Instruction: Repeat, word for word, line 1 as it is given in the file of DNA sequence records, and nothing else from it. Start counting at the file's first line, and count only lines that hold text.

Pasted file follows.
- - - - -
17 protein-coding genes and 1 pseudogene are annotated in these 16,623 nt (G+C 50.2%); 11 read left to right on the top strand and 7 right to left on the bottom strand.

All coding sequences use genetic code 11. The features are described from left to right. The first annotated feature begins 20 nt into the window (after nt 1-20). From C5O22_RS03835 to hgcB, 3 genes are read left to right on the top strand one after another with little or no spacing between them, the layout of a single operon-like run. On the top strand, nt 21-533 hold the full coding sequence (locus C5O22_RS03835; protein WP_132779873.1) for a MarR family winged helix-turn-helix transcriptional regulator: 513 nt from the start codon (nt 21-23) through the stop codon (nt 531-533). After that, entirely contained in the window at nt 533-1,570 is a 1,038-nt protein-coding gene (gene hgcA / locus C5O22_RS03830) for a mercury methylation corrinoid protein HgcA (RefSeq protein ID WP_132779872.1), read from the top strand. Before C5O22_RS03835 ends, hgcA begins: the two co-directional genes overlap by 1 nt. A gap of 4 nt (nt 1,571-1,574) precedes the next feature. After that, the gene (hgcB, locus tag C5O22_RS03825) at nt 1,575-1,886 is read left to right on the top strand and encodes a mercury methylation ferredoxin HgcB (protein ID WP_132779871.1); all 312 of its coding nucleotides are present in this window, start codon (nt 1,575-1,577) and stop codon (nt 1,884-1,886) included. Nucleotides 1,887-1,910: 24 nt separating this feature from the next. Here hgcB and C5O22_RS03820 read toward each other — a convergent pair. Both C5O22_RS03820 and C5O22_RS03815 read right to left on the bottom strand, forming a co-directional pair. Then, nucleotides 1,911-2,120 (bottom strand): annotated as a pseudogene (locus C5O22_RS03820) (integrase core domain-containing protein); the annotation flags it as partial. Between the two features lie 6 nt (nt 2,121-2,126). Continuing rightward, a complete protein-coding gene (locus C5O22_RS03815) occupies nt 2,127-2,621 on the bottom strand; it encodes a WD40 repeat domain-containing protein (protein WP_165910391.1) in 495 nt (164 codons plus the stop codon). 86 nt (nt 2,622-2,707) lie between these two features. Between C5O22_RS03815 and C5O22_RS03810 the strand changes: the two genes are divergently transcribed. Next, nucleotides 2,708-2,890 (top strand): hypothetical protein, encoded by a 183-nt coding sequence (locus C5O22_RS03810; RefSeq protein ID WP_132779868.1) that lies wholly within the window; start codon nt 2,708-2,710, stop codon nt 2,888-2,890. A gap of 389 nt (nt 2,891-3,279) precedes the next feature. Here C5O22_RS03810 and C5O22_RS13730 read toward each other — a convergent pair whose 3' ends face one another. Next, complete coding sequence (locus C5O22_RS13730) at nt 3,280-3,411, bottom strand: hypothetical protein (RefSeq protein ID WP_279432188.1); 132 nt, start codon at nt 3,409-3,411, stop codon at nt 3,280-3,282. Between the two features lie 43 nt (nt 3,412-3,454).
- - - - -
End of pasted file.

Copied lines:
17 protein-coding genes and 1 pseudogene are annotated in these 16,623 nt (G+C 50.2%); 11 read left to right on the top strand and 7 right to left on the bottom strand.